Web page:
Class Action Properly Removed to Federal Court under CAFA (Class Action Fairness Act of 2005) because Defendants Established by Preponderance of the Evidence that Class Action Placed more than $5 Million in Controversy Connecticut Federal Court Holds
Plaintiffs filed a class action in Connecticut state court against Bank of New York Mellon (“Mellon”) and People’s United Bank (“Bank”) alleging negligence, invasion of privacy, breach of fiduciary duty, and violations of Connecticut’s Unfair Trade Practices Act (CUTPA); the class action complaint asserted that Mellon lost electronic data belong to Bank customers. McLoughlin v. People’s United Bank, Inc., 586 F.Supp.2d 70, 71 (D.Conn. 2008). According to the allegations underlying the class action, the Bank entered into a contract with Mellon to store customer data and records electronically, and Mellon created backup tapes of this information which were later lost. Id. The class action “alleged damages [that] include ‘improperly charged account fees,’ ‘the costs of remedying the [data] breach through the purchase of identity theft protection and monitoring of accounts to ensure against identity theft,’ damages for ‘unnecessary and illegal intrusion into their privacy rights,’ and ‘mental and emotional distress’ as well as punitive damages and attorney’s fees.” Id., at 71-72. Defense attorneys removed the class action to federal court pursuant to the Class Action Fairness Act of 2005 (CAFA); plaintiffs moved to remand the class action to state court. Id., at 72. Plaintiffs argued that the $5 million amount in controversy had not been met because the class may consist of only 450,000 people (whereas defendants asserted up to 10 million people may have been affected). Id. The district court refused to remand the class action to state court.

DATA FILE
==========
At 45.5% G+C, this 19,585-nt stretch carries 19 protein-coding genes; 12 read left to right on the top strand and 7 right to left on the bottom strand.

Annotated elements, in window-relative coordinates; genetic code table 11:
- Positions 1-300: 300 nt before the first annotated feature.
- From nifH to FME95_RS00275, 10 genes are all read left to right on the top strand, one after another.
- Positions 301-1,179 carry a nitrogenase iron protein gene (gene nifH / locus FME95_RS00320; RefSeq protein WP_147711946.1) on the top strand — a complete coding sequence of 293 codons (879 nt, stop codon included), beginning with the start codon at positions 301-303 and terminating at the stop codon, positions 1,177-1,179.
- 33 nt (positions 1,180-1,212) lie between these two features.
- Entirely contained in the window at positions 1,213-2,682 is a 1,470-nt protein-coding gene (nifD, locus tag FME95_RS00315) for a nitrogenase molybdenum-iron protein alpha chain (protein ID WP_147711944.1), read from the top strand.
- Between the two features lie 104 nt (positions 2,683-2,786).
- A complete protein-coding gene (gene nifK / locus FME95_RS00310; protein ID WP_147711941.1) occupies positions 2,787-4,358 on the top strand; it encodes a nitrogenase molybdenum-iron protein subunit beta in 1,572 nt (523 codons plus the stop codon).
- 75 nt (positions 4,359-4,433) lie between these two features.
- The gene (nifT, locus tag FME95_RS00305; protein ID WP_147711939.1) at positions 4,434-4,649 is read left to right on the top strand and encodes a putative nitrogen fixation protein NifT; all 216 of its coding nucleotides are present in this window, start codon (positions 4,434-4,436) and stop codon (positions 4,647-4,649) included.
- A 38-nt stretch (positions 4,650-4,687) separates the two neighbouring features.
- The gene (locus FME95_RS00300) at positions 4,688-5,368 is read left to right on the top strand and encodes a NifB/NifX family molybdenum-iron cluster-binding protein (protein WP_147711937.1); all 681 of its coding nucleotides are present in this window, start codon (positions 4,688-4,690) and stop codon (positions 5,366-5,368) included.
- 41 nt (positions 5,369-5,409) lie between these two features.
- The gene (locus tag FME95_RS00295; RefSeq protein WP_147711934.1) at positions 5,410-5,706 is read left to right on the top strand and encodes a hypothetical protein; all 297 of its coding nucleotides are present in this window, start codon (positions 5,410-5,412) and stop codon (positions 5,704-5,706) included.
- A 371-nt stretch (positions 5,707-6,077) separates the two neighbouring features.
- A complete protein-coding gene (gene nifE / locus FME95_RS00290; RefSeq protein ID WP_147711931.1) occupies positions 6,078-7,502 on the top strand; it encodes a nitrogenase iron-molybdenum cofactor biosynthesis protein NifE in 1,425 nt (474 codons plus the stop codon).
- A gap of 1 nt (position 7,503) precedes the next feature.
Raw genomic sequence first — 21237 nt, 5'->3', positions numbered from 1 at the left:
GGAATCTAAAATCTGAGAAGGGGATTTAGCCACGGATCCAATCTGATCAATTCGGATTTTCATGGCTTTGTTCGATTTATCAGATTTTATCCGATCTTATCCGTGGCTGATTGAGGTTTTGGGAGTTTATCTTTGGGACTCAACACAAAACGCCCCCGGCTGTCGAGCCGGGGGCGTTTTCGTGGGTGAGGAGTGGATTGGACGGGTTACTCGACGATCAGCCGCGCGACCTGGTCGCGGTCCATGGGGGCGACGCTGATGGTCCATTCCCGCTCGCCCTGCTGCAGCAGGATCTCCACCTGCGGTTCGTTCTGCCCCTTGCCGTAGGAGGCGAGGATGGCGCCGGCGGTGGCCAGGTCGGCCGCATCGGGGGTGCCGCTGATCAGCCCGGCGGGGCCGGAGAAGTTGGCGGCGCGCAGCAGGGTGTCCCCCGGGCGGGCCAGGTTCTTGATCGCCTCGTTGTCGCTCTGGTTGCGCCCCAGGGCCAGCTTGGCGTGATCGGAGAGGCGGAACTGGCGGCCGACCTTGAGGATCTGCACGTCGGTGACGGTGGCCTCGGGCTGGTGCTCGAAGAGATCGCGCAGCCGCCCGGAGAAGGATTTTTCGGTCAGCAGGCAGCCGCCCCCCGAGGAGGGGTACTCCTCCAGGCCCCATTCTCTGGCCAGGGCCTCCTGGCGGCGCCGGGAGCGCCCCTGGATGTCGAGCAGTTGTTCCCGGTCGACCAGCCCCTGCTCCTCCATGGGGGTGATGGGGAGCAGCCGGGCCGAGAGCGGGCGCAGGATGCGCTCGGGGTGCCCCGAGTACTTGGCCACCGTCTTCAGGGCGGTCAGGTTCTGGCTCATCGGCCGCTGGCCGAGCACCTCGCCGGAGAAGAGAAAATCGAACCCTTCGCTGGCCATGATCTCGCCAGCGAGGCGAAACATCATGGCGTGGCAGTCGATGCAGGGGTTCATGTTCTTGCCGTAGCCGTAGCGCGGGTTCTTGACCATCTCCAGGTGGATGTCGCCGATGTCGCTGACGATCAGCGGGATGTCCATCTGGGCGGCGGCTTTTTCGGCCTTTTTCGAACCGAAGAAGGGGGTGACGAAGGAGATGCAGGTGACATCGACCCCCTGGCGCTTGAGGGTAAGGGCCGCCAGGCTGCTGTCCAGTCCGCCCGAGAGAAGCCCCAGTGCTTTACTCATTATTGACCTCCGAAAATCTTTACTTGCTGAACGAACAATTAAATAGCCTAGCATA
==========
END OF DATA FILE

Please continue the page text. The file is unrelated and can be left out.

After summarizing removal jurisdiction under CAFA, the and defendants’ burden of establishing that removal jurisdiction exists, the district court observed that, because the class action complaint failed to specify the amount of damages sought, Mellon and the Bank were required to show by a preponderance of the evidence that the amount in controversy exceeds $5 million. McLoughlin, at 72. The federal court observed that this was “the only point of dispute,” id., at 72, and the parties were entitled to introduce evidence to establish the amount in controversy, id., at 72-73. Defendants introduced the only evidence on this issue, which showed that 556,000 Bank customers and a total of 10 million people were affected. Id., at 73. Also, plaintiffs’ counsel had stated that he was seeking “seeking seven years of credit monitoring, credit insurance, and other damages for his clients.” Id. Defendants also introduced evidence that Experian charges $14.95 per month for credit monitoring services, id. Plaintiffs did not challenge these figures, and the district court explained that “at $14.95 a month, for seven years, the amount in controversy for each class member would be $1,255.80.” Id. The amount in controversy for 10 million class members, then, would be more than $12 billion, id. Accordingly, defendants had adequately established removal jurisdiction under CAFA, and the district court denied plaintiffs’ motion to remand the class action to state court. Id., at 74.
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